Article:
The Highlife Centre Ltd
Address: The Highlife Centre, Coventry Point, 5th Floor, Market Way, CV11EA
Tel: +44 (0)2476 550057 | Mobile: +44 (0)7704 638507 | Email: firstname.lastname@example.org
Embracing Africa Project is organised and delivered The Highlife Centre Ltd.
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+44 (0)2476 550057
Africa is a large continent and has a diverse culture. Music is an important part of the African tradition and very diverse in its cultures. African music also helps in various ways to bring people together in strengthening the community. Another crucial role of music in Africa is as a mode of communication. Talking drums, signal drums and songs carry different types of important messages.
There are a number of common elements to music within the continent. Sub-
Some genres in African music
Afro Beat is a combination of traditional music such as highlife, funk, jazz and other Ghanaian and Nigerian music. Fela Kuti is known as the father of Afro beat. He inverted the music genre in Ghana in 1968 and has been enjoyed by many from Africa and other parts of the world. Today afro beat are mixed with other genre which include Makossa, Hip pop and Bongo Flavour. Some of the popular Afro beat artist are Sakordie, Wizkid, Davido, P-
Kizomba Dance and Music genre originated from Angola in the 1980’s. It is popular in most Portuguese speaking countries and Portugal especially in Lisbon. It is well known for its slow insistent and low harsh rhythms and it is ideally for partners to dance with. The modern Kizomba dance blended three styles together to form a musical dance.
Soukous is also a popular dance music genre of the African Music originating from Congolese Ramba in the 1940 and gain popularity throughout Africa in the 1970. Soukous spread to the East African countries in the 1970 and spread to other parts of the world including UK and France in the 1980’s. Soukous Ndombolo is a mixture of Kwasa Kwasa with zouk style which has a very fast tempo and Congolese Rumba. Most popular Soukou musicians are Awilo Longomba, Koffi Olomide and Fally Ipupa.
Highlife originally began in Ghana in the 1930s.It is a blend of brass band music with danceable and less rhythms of rumba and other music instruments. Today the genre has become more Jazzy & swing influenced and has often been somewhat incorrectly called a jazz subgenre. Highlife is very popular in Nigeria, Ghana and their neighbouring countries and also paved the way for the globally better known Afrobeats.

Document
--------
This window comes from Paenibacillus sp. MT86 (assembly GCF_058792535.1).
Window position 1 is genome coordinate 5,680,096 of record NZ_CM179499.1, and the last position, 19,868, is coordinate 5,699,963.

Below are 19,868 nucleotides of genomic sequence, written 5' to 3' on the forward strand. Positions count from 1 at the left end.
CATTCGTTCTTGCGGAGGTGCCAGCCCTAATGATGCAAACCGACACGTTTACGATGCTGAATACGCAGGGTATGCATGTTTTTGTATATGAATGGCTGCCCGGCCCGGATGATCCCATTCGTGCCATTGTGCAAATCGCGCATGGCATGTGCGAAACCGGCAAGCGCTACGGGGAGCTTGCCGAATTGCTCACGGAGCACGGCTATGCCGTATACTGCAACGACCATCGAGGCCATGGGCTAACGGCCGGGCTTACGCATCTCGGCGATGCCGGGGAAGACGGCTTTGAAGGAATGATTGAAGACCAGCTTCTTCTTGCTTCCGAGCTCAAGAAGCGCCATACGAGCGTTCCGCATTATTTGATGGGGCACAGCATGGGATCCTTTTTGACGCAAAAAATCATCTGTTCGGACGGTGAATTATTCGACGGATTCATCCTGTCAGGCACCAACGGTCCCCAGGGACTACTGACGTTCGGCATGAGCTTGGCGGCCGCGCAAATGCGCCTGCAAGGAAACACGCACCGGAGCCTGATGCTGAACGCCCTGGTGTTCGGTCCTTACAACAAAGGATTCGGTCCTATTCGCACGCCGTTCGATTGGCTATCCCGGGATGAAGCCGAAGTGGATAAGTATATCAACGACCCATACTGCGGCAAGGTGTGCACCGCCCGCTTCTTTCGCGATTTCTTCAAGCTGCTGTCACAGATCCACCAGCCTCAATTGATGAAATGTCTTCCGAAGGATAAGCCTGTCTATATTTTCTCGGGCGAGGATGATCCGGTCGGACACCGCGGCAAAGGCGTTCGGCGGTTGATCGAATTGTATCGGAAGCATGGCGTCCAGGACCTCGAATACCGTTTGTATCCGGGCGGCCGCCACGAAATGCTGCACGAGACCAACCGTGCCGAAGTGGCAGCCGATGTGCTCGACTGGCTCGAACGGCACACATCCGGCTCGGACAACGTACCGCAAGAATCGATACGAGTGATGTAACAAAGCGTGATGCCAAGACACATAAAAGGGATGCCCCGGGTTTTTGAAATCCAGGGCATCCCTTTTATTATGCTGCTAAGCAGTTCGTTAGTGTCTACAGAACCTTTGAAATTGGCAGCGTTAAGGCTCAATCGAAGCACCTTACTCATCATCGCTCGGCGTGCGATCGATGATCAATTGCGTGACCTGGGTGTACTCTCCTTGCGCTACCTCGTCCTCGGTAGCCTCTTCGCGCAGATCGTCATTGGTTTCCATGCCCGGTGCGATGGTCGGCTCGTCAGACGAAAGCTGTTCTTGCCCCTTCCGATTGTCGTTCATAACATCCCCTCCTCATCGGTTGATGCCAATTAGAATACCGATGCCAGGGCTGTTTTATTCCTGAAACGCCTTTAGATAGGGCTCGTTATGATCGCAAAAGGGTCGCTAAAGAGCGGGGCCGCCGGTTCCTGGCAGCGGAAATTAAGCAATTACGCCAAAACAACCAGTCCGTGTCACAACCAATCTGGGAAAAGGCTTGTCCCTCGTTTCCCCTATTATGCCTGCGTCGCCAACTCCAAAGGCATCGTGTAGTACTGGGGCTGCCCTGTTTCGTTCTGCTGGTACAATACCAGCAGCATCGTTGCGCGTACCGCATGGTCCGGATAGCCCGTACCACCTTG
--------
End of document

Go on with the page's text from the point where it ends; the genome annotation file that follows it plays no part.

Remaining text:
Isicathamiya music is a type of acappella choral singing style that was originated from South Africa by the migrants Zulu communities. It is not supported by any instrument. The word "Iicathamiya" comes from the Zulu word meaning "to walk or step on ones’ toes lightly." is derived from traditional call-
Taarab is a type of Swahili music with a long tradition. This genre of music is popular in Tanzania and Kenya. ‘The word Taarab comes from Arabic word meaning Having Joy with Music’ It is played for different purposes. For example, to overcome bereavement in a family. There are other types of Taarab songs that calms the soul and helps to ignore negative thoughts. It is advised to listen to Taraab music in desperate situations. Taarab songs are really a collection of all different kinds of things in life. Taarab Music genre is an explanation of life. Tarabu music will continue to entertain people with poetic and melodious songs for many years to come.
Ikwhani Safaa and Culture Musical Club remain the leading Zanzibar Taarab orchestras.
Makossa originated in Cameroon but its success has spread around the world. Makossa's origins can be traced back to the Cuban Salsa and a popular Congolese Rumba music genre. In 1972 the release of Manu’s “Soul Makossa” set the ground for the genre. Shortly after the release of Soul Makossa, it quickly spread throughout the African continent and was a success overseas especially in France. “Soul Makossa” has been reinterpreted at various times by many and in different styles, but the original remains the most popular.
PHOTO CREDIT: afrobeatmusic.net
Photo Credit: pagnecraze.wordpress.com
Photo Credit: Katlego Mkhwanazi
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Photo credit: Citypeopleng.com
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